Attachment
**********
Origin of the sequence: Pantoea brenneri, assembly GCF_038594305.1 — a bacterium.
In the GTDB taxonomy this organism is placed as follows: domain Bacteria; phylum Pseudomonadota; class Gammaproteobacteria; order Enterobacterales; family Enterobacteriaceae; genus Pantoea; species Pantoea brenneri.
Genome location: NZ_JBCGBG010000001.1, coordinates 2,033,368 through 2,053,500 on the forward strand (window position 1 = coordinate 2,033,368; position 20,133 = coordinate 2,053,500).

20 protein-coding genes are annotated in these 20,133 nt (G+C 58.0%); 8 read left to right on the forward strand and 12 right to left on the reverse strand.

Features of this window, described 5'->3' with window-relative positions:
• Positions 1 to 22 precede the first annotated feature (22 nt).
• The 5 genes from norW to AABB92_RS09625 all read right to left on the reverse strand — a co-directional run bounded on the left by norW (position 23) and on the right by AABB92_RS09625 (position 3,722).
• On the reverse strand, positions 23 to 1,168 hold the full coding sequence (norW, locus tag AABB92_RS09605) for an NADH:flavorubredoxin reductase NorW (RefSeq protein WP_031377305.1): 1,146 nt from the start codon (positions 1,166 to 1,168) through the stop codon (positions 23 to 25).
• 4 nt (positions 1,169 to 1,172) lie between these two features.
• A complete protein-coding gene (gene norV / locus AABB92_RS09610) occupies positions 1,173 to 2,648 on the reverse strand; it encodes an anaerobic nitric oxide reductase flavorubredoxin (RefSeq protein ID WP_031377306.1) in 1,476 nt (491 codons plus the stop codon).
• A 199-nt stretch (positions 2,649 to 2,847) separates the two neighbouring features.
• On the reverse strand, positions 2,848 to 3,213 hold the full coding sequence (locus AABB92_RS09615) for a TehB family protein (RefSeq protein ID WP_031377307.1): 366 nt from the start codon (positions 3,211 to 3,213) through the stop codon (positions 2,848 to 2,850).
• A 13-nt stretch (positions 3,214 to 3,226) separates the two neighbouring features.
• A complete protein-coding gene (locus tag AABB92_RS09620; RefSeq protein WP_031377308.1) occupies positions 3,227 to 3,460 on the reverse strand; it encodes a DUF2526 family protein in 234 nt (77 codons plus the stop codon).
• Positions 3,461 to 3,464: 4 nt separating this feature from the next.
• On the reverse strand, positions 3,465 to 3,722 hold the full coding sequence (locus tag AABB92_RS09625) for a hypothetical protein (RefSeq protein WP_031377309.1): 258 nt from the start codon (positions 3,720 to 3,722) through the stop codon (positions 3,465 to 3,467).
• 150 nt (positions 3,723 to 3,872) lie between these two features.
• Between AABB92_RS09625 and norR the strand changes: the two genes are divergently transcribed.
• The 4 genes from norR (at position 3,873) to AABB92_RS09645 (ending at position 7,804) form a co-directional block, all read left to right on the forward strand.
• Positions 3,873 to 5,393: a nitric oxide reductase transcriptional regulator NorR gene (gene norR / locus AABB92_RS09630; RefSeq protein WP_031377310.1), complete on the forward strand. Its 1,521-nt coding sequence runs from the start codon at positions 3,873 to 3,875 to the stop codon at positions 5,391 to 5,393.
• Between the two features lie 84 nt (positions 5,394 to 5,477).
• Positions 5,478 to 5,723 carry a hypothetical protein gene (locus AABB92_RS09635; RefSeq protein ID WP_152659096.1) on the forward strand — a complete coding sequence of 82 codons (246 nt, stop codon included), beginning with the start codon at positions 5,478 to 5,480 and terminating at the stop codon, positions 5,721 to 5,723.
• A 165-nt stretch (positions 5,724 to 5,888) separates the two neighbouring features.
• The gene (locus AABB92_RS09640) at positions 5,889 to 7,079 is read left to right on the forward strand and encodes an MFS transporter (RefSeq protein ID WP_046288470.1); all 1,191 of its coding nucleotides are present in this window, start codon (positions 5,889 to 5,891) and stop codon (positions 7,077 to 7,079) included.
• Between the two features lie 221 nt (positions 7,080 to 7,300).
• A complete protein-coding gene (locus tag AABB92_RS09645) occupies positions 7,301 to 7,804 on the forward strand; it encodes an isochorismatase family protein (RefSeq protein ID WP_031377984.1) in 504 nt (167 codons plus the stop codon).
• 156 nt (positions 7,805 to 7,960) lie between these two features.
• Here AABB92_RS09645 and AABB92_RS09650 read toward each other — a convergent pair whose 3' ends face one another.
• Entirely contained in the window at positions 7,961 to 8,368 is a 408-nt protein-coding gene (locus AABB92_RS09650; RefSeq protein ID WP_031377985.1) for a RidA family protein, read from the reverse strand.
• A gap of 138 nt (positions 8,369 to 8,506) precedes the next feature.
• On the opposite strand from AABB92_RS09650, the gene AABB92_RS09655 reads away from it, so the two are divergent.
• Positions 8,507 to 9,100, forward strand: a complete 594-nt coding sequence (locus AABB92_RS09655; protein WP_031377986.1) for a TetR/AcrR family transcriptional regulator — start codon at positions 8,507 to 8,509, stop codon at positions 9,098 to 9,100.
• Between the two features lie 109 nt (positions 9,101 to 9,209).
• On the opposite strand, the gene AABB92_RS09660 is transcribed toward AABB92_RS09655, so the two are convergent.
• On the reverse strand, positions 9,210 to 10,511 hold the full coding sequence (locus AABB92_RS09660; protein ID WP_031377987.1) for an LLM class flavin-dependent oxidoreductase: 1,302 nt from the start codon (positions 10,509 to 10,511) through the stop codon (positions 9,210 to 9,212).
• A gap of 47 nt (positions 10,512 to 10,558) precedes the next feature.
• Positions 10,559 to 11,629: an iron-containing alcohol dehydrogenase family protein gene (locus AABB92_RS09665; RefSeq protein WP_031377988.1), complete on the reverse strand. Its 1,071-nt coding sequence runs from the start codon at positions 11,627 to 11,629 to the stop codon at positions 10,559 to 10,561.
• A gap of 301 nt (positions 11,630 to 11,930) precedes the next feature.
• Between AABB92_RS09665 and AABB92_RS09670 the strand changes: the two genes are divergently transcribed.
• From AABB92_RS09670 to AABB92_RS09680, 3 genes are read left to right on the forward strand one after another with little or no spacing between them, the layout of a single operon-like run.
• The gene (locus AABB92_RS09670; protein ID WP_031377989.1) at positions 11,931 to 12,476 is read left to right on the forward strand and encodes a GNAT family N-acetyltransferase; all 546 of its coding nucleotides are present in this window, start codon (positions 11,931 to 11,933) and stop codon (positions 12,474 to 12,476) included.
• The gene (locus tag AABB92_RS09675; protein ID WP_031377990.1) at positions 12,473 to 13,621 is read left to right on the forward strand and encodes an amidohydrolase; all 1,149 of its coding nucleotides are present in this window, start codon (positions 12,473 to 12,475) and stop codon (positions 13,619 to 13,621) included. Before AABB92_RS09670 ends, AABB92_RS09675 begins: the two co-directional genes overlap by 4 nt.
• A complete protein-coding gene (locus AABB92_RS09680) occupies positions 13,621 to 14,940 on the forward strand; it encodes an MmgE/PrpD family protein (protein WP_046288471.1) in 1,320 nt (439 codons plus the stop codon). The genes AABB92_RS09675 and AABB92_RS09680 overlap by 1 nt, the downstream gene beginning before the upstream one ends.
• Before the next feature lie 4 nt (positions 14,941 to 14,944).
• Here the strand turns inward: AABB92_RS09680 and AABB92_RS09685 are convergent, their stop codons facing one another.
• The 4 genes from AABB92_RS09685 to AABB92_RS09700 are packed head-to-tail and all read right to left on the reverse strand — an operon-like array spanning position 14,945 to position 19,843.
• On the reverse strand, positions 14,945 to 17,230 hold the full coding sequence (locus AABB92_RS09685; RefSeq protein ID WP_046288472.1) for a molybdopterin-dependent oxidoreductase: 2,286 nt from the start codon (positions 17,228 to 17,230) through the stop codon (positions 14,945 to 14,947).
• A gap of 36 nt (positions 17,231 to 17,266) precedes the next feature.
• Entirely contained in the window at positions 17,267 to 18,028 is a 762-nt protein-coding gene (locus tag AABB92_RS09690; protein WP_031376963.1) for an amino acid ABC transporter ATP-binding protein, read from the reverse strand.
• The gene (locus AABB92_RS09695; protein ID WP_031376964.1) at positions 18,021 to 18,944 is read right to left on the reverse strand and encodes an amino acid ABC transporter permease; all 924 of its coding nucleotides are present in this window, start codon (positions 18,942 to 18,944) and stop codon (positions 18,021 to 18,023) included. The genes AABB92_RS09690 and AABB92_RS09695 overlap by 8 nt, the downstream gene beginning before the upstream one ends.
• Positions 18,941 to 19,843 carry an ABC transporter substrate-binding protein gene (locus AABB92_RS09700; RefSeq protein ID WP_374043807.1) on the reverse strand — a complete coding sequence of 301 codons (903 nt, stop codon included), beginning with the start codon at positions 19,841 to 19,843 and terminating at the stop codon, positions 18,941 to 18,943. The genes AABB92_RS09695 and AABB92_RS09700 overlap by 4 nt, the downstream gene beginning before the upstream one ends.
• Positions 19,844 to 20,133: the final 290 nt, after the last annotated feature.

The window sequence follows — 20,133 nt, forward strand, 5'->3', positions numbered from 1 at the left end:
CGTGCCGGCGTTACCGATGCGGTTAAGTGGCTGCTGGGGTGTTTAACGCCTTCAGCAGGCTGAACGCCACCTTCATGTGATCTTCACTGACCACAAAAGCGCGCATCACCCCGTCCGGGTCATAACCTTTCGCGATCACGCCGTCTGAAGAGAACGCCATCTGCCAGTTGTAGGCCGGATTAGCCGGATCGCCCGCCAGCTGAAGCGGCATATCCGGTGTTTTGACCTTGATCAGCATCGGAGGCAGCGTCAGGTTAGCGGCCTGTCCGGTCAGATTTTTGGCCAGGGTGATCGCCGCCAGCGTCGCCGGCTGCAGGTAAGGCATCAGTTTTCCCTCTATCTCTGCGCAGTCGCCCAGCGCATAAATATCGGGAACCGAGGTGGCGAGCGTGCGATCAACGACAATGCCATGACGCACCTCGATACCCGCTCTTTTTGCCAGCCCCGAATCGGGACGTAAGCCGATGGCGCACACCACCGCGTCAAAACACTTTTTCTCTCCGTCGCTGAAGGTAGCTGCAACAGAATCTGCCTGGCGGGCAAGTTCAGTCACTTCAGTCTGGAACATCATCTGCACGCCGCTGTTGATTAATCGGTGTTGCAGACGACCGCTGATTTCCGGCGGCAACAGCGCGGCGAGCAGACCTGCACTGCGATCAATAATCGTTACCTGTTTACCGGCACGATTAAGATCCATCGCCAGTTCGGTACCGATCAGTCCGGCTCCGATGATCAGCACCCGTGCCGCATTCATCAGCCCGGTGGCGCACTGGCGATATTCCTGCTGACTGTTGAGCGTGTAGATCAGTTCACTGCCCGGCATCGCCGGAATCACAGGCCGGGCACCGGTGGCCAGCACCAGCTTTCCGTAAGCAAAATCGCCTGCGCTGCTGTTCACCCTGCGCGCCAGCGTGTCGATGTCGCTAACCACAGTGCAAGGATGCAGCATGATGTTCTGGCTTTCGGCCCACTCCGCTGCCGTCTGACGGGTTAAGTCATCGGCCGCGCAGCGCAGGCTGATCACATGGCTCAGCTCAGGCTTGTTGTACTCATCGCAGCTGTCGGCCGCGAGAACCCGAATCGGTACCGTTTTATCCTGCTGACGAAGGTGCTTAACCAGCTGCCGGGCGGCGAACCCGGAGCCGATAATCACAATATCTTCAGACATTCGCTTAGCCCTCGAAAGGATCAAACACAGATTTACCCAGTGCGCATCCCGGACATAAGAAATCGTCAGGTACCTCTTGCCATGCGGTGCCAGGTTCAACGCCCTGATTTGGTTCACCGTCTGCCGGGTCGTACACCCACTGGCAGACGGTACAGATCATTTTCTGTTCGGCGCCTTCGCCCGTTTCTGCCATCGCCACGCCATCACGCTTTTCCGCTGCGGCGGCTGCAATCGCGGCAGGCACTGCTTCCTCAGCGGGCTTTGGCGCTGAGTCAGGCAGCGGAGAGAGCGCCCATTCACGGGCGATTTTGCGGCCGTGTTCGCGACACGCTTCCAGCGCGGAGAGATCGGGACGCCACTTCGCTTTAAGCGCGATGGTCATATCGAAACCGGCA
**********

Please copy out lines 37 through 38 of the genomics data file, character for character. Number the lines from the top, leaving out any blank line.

• Positions 10,559 to 11,629: an iron-containing alcohol dehydrogenase family protein gene (locus AABB92_RS09665; RefSeq protein WP_031377988.1), complete on the reverse strand. Its 1,071-nt coding sequence runs from the start codon at positions 11,627 to 11,629 to the stop codon at positions 10,559 to 10,561.
• A gap of 301 nt (positions 11,630 to 11,930) precedes the next feature.